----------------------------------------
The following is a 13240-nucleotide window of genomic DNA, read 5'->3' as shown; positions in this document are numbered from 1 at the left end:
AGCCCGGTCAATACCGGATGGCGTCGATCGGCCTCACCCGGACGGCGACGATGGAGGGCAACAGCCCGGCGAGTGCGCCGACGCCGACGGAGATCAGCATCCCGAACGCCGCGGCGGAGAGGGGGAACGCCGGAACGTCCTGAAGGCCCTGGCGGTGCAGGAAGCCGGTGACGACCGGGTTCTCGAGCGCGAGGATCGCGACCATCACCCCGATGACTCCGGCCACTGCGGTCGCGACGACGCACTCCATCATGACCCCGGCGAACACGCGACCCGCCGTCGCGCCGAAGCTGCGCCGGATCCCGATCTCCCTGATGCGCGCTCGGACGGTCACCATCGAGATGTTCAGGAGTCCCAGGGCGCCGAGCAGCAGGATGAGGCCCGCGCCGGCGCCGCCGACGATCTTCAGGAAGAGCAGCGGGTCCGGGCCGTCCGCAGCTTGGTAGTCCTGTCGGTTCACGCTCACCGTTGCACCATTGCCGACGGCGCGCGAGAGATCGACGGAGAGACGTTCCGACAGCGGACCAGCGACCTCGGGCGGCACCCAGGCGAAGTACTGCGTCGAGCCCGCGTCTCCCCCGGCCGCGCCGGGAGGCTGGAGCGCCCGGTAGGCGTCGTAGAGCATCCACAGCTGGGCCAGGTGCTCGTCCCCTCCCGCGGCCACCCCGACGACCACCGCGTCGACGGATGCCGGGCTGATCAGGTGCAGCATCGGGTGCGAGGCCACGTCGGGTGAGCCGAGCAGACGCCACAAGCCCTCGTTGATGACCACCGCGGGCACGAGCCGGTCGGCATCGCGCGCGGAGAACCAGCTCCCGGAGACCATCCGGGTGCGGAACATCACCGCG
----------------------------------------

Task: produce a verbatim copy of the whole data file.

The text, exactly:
The following is a 13240-nucleotide window of genomic DNA, read 5'->3' as shown; positions in this document are numbered from 1 at the left end:
AGCCCGGTCAATACCGGATGGCGTCGATCGGCCTCACCCGGACGGCGACGATGGAGGGCAACAGCCCGGCGAGTGCGCCGACGCCGACGGAGATCAGCATCCCGAACGCCGCGGCGGAGAGGGGGAACGCCGGAACGTCCTGAAGGCCCTGGCGGTGCAGGAAGCCGGTGACGACCGGGTTCTCGAGCGCGAGGATCGCGACCATCACCCCGATGACTCCGGCCACTGCGGTCGCGACGACGCACTCCATCATGACCCCGGCGAACACGCGACCCGCCGTCGCGCCGAAGCTGCGCCGGATCCCGATCTCCCTGATGCGCGCTCGGACGGTCACCATCGAGATGTTCAGGAGTCCCAGGGCGCCGAGCAGCAGGATGAGGCCCGCGCCGGCGCCGCCGACGATCTTCAGGAAGAGCAGCGGGTCCGGGCCGTCCGCAGCTTGGTAGTCCTGTCGGTTCACGCTCACCGTTGCACCATTGCCGACGGCGCGCGAGAGATCGACGGAGAGACGTTCCGACAGCGGACCAGCGACCTCGGGCGGCACCCAGGCGAAGTACTGCGTCGAGCCCGCGTCTCCCCCGGCCGCGCCGGGAGGCTGGAGCGCCCGGTAGGCGTCGTAGAGCATCCACAGCTGGGCCAGGTGCTCGTCCCCTCCCGCGGCCACCCCGACGACCACCGCGTCGACGGATGCCGGGCTGATCAGGTGCAGCATCGGGTGCGAGGCCACGTCGGGTGAGCCGAGCAGACGCCACAAGCCCTCGTTGATGACCACCGCGGGCACGAGCCGGTCGGCATCGCGCGCGGAGAACCAGCTCCCGGAGACCATCCGGGTGCGGAACATCACCGCG